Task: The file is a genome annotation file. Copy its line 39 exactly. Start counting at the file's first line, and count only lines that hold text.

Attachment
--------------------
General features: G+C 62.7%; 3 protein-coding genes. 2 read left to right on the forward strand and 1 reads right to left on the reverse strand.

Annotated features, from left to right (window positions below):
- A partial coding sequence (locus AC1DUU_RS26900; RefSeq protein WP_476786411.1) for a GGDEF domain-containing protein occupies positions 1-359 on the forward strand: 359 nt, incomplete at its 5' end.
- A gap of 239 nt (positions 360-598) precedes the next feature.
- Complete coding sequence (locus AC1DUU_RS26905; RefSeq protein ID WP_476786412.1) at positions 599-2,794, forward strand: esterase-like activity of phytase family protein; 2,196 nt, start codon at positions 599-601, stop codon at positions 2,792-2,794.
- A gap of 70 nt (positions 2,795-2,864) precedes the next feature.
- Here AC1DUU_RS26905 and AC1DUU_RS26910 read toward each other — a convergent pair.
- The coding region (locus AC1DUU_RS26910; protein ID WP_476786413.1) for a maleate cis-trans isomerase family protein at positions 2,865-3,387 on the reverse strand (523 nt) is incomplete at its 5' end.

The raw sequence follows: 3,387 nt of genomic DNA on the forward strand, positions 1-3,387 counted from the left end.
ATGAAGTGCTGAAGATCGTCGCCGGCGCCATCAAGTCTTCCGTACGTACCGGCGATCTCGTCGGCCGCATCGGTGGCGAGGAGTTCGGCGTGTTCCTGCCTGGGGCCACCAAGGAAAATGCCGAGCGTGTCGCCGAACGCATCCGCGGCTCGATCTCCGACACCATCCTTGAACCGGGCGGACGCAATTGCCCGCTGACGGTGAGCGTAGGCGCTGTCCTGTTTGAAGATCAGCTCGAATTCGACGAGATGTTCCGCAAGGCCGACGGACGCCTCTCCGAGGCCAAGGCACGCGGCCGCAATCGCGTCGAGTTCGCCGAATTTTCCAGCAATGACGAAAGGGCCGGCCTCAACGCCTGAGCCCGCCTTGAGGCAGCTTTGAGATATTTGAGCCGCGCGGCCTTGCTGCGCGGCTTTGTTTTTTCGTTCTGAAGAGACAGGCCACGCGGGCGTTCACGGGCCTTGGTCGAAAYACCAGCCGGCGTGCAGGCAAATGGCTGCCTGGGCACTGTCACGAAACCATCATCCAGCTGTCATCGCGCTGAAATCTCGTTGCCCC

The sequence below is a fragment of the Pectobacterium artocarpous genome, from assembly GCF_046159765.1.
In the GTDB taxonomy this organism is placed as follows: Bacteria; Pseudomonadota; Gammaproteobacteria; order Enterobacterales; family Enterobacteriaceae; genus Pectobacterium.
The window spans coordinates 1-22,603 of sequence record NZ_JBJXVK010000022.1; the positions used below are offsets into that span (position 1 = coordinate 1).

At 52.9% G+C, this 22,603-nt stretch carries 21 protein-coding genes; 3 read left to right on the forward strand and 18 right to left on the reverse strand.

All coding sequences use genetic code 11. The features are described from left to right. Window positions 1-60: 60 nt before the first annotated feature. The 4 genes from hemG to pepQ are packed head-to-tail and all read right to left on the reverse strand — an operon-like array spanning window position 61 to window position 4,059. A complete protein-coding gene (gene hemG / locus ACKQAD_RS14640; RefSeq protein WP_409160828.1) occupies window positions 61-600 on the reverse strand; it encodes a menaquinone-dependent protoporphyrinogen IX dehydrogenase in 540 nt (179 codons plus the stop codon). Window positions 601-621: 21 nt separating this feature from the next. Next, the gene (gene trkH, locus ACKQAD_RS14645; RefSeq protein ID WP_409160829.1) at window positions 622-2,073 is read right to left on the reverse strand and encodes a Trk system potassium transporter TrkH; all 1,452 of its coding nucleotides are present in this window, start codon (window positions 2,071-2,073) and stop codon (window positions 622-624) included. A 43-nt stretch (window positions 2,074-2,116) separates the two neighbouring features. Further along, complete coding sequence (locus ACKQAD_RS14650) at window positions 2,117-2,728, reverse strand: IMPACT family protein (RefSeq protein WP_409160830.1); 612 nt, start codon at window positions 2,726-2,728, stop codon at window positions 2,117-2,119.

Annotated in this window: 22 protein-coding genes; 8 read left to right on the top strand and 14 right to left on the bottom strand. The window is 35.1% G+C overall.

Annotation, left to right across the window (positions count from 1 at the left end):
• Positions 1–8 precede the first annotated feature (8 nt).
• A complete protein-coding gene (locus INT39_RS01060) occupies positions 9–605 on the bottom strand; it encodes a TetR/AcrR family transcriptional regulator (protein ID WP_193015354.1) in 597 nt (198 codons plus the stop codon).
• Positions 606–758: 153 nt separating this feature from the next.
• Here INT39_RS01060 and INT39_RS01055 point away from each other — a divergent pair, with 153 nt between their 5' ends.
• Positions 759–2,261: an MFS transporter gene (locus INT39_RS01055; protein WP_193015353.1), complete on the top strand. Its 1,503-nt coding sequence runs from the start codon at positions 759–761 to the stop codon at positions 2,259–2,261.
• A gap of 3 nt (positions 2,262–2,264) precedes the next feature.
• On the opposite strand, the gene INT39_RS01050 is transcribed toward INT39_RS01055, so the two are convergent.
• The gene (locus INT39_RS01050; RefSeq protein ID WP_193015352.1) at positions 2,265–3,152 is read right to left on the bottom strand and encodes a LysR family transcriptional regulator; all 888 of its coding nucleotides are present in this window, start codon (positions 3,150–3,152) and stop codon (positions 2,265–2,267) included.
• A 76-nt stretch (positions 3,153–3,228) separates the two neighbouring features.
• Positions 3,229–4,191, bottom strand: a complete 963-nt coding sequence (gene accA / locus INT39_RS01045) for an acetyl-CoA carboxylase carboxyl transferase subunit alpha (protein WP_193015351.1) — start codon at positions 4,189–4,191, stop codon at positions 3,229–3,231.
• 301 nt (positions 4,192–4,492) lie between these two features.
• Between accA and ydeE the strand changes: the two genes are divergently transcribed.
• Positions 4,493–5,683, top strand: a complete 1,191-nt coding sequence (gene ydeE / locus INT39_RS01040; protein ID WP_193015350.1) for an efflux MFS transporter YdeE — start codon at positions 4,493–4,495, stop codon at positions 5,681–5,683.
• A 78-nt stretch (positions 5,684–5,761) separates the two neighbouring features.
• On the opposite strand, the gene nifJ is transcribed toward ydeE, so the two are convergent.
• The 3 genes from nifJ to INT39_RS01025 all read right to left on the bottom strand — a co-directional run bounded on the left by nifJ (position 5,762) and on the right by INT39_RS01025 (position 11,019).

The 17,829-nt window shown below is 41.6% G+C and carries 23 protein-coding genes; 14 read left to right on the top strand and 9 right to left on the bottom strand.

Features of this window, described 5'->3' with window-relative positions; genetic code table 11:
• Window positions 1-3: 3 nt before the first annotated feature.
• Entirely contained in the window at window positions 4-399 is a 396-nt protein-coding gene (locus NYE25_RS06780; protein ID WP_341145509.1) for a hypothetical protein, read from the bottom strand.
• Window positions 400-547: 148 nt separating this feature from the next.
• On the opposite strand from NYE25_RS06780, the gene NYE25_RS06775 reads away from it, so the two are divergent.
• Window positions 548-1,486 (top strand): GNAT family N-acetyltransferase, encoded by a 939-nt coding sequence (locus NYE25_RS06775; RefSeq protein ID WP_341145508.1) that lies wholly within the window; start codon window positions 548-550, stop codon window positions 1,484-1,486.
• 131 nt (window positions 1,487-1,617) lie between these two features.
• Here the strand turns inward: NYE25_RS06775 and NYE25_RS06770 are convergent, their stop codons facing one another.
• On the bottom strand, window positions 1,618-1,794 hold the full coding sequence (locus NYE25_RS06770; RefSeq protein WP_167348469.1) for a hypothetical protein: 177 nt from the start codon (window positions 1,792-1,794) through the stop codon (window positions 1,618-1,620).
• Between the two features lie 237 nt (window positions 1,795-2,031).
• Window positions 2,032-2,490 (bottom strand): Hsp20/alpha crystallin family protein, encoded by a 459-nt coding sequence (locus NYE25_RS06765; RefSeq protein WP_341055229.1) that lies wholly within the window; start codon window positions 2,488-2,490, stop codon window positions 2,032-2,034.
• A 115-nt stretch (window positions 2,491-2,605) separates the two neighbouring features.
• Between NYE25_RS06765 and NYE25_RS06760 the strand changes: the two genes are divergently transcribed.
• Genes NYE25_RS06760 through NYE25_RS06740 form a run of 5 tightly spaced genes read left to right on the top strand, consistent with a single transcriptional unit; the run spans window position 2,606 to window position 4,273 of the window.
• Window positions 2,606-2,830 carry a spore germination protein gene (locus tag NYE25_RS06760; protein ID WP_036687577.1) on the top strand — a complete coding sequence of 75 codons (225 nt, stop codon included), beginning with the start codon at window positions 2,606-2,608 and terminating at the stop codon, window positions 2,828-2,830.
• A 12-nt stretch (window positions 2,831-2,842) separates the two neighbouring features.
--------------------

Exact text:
• On the opposite strand from NYE25_RS06780, the gene NYE25_RS06775 reads away from it, so the two are divergent.